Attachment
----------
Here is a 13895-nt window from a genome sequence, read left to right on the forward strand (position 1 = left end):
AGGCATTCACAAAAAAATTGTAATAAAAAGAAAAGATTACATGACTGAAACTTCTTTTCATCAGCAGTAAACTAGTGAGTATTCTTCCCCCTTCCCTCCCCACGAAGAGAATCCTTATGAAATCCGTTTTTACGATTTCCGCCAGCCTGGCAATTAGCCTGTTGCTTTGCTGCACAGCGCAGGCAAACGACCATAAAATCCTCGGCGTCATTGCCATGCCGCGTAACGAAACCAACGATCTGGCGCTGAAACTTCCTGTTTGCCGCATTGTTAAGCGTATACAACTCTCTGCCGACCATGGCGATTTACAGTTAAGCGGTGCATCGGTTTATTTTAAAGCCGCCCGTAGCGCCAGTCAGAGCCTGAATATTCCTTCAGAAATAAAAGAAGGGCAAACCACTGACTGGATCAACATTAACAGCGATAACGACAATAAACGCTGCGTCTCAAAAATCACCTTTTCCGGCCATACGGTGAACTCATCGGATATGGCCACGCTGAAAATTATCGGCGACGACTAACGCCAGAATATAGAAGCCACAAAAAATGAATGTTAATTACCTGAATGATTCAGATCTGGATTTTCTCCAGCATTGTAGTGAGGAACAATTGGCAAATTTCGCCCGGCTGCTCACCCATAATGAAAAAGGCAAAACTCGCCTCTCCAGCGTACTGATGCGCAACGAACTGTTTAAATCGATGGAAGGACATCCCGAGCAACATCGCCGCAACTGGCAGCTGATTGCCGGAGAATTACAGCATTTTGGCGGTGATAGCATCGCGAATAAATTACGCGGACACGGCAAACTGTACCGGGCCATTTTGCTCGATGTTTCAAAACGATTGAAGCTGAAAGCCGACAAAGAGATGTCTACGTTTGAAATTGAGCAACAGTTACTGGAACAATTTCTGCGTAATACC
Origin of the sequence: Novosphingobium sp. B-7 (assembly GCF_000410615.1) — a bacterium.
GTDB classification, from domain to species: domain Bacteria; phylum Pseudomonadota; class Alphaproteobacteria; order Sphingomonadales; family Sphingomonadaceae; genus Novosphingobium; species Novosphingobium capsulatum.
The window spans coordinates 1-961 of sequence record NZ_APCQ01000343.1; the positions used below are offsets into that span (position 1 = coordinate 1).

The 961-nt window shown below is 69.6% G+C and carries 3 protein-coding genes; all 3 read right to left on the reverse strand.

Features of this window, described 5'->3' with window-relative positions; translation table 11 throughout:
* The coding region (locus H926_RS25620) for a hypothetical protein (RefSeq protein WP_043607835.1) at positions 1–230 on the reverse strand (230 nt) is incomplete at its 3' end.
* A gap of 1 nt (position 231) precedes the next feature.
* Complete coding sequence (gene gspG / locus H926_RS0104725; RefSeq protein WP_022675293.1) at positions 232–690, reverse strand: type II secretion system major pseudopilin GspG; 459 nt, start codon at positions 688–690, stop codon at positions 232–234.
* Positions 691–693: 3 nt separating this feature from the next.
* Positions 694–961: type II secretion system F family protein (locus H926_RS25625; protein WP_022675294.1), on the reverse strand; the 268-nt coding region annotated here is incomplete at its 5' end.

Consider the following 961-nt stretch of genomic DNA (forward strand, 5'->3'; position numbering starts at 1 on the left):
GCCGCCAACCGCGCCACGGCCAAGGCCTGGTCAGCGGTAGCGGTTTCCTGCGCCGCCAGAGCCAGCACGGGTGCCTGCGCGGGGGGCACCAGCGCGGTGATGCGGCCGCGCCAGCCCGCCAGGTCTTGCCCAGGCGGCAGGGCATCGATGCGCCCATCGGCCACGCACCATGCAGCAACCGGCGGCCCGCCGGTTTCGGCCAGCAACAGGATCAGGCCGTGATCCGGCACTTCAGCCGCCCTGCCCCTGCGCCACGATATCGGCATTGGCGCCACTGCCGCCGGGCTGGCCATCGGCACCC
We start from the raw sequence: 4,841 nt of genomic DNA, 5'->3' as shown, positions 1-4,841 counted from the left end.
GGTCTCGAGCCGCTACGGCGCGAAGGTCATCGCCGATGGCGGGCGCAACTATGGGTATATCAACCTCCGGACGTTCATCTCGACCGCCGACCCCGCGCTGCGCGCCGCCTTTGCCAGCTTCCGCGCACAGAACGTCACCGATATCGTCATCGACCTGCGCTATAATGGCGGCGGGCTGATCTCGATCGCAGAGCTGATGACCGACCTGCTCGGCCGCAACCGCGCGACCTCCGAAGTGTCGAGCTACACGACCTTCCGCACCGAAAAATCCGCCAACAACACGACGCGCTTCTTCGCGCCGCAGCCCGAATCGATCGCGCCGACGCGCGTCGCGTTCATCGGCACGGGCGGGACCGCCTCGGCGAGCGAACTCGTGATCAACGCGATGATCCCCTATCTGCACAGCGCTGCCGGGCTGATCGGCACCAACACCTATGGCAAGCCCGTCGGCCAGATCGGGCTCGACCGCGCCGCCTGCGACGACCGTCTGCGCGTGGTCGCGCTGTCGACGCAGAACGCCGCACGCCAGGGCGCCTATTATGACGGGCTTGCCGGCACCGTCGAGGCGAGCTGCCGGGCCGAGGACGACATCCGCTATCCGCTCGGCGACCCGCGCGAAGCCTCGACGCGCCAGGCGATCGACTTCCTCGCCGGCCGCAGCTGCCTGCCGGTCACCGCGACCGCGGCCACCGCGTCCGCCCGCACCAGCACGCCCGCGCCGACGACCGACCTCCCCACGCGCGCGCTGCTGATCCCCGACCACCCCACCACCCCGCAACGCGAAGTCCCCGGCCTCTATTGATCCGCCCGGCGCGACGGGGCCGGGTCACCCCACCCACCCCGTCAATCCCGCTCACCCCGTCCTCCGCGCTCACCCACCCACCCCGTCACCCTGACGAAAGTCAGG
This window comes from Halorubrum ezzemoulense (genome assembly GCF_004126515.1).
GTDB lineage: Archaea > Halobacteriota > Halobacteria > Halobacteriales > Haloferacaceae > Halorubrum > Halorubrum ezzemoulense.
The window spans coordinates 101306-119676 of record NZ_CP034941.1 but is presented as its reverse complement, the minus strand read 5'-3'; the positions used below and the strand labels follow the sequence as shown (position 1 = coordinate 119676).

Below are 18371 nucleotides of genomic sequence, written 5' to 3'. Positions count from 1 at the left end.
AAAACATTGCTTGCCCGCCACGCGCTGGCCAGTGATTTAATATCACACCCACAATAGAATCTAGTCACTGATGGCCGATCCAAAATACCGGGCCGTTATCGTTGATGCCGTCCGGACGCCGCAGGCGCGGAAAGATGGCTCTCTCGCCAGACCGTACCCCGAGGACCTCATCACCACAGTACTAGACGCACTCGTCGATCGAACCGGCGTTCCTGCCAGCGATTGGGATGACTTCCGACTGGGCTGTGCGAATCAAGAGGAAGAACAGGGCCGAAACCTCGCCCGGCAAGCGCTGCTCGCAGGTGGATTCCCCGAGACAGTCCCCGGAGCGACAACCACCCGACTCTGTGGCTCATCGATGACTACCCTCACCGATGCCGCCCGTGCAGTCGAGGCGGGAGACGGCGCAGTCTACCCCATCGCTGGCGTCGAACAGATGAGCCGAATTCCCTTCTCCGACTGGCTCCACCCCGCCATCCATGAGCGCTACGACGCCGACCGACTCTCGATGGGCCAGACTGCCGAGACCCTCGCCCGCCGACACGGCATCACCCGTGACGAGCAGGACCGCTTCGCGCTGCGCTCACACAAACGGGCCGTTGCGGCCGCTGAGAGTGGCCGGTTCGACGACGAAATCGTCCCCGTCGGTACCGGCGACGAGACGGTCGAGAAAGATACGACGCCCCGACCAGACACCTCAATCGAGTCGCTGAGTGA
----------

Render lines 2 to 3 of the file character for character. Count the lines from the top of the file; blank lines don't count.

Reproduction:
AGGCATTCACAAAAAAATTGTAATAAAAAGAAAAGATTACATGACTGAAACTTCTTTTCATCAGCAGTAAACTAGTGAGTATTCTTCCCCCTTCCCTCCCCACGAAGAGAATCCTTATGAAATCCGTTTTTACGATTTCCGCCAGCCTGGCAATTAGCCTGTTGCTTTGCTGCACAGCGCAGGCAAACGACCATAAAATCCTCGGCGTCATTGCCATGCCGCGTAACGAAACCAACGATCTGGCGCTGAAACTTCCTGTTTGCCGCATTGTTAAGCGTATACAACTCTCTGCCGACCATGGCGATTTACAGTTAAGCGGTGCATCGGTTTATTTTAAAGCCGCCCGTAGCGCCAGTCAGAGCCTGAATATTCCTTCAGAAATAAAAGAAGGGCAAACCACTGACTGGATCAACATTAACAGCGATAACGACAATAAACGCTGCGTCTCAAAAATCACCTTTTCCGGCCATACGGTGAACTCATCGGATATGGCCACGCTGAAAATTATCGGCGACGACTAACGCCAGAATATAGAAGCCACAAAAAATGAATGTTAATTACCTGAATGATTCAGATCTGGATTTTCTCCAGCATTGTAGTGAGGAACAATTGGCAAATTTCGCCCGGCTGCTCACCCATAATGAAAAAGGCAAAACTCGCCTCTCCAGCGTACTGATGCGCAACGAACTGTTTAAATCGATGGAAGGACATCCCGAGCAACATCGCCGCAACTGGCAGCTGATTGCCGGAGAATTACAGCATTTTGGCGGTGATAGCATCGCGAATAAATTACGCGGACACGGCAAACTGTACCGGGCCATTTTGCTCGATGTTTCAAAACGATTGAAGCTGAAAGCCGACAAAGAGATGTCTACGTTTGAAATTGAGCAACAGTTACTGGAACAATTTCTGCGTAATACC
Origin of the sequence: Novosphingobium sp. B-7 (assembly GCF_000410615.1) — a bacterium.